Today in 1980 a part of New Jersey tried to strike out on its own and become a separate state.

There were actually two separate parts of New Jersey when it was a British colony, West and East Jersey, though the line where one ended and the other began was hard to pin down.

More recently there have been cultural divides between northern New Jersey, which is connected in many ways to the New York City metro area, and southern New Jersey, which is closer to Philadelphia.

To make this even more complicated, there are people who argue that central New Jersey is its own distinct region and isn’t just part of north or south.

In the 1970s, southern New Jersey officials complained that politicians from northern counties had too much power.

They thought these leaders were making decisions about their region of the state without including them in the conversation.

Like a bill that protected a large stretch of land in southern New Jersey that some leaders in that region wanted to develop.

So there was a movement in southern New Jersey to turn their region into the new state of South Jersey.

They even designed a flag, and on Election Day 1980, they put the idea to voters in six counties.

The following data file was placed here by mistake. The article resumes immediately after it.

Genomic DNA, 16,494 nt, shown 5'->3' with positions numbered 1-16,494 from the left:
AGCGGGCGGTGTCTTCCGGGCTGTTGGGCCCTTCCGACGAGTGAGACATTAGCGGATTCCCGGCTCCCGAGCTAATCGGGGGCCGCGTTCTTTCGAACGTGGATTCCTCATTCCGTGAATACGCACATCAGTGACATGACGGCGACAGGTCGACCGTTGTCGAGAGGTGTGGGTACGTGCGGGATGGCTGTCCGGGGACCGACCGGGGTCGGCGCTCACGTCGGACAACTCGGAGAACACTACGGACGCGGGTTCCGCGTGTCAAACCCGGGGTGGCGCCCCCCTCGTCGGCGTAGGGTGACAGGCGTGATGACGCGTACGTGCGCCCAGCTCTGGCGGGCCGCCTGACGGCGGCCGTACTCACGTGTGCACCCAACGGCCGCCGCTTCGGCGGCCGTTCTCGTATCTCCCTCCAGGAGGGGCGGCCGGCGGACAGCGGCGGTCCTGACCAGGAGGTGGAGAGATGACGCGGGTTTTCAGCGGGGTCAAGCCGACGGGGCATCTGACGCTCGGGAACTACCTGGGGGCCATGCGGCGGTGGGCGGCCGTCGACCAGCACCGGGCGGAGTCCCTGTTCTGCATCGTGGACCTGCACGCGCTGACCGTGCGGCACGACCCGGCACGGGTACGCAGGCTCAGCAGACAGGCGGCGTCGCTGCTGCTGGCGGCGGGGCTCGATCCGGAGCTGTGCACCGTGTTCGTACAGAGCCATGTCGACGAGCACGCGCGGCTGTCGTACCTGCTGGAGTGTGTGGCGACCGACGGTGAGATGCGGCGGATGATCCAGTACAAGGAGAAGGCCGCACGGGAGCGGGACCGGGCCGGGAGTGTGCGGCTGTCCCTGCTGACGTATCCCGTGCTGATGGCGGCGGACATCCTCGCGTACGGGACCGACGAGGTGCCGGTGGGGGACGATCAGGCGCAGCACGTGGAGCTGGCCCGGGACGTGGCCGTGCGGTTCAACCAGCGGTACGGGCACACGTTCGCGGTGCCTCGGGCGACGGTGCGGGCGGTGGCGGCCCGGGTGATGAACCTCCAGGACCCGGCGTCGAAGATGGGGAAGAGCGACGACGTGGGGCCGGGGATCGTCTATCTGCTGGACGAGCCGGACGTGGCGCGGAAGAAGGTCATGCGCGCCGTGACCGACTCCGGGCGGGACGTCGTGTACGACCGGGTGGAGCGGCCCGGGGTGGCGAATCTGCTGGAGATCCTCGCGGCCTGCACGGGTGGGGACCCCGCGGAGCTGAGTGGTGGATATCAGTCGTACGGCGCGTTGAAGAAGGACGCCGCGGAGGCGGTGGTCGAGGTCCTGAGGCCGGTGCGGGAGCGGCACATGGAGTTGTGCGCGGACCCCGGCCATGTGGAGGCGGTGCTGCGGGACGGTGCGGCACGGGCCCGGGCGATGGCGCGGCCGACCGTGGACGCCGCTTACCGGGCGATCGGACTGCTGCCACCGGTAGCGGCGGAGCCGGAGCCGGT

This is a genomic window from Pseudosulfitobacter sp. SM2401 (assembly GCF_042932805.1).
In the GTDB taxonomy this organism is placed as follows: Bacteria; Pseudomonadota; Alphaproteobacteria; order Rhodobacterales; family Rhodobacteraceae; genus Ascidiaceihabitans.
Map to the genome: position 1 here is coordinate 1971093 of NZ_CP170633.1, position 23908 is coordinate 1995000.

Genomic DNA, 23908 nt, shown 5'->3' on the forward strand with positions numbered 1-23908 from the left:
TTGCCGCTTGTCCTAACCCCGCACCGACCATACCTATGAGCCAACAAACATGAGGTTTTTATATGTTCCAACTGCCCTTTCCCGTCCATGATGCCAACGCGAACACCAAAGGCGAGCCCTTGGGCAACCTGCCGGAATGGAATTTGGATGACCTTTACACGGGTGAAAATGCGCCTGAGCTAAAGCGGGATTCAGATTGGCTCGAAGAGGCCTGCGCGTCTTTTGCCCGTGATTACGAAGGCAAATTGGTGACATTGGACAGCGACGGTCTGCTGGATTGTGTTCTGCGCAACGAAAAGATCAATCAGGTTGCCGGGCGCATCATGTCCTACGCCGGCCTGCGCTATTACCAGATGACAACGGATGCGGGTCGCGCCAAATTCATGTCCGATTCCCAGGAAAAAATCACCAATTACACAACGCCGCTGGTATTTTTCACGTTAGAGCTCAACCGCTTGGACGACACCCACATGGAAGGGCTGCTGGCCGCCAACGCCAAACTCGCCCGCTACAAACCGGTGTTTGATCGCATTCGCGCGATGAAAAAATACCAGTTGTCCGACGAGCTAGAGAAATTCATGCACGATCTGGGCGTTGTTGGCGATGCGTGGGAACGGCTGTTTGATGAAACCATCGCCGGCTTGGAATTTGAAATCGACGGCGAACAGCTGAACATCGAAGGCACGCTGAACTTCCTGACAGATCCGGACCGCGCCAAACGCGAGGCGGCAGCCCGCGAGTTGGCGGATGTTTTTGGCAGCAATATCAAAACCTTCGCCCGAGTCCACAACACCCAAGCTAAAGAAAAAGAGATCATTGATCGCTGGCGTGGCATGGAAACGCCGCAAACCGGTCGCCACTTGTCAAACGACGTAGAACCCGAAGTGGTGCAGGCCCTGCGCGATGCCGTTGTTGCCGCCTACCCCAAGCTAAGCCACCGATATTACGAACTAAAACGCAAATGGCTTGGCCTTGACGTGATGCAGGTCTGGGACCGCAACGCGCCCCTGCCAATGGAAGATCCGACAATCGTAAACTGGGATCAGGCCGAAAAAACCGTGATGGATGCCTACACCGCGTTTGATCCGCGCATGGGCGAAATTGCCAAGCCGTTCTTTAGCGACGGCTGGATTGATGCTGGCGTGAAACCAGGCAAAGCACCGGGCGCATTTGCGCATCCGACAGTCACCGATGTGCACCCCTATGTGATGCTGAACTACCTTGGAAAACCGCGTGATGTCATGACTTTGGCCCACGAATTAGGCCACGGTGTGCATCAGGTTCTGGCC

Five of them voted in favor of leaving New Jersey and forming a new state.

But these were advisory votes only.

Bringing South Jersey to life would have required votes from lawmakers in New Jersey and in Congress, and that was that.

So the club of would-be states that already had Franklin, Absaroka and Westsylvania added South Jersey as its newest member.

This weekend Daylight Saving Time wraps up.

In Ottawa, Ontario, the Peace Tower on Parliament Hill has a giant clock that cannot ever be turned backwards.

So, to maintain the correct time when Daylight Saving Time ends, a worker stops the clock, waits an hour, and then starts it up again.

South Jersey voted to secede from NJ (App.)

The 10 Most Iconic Clock Towers in the World (Architectural Digest)

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Photo by J. Stephen Conn via Flickr/Creative Commons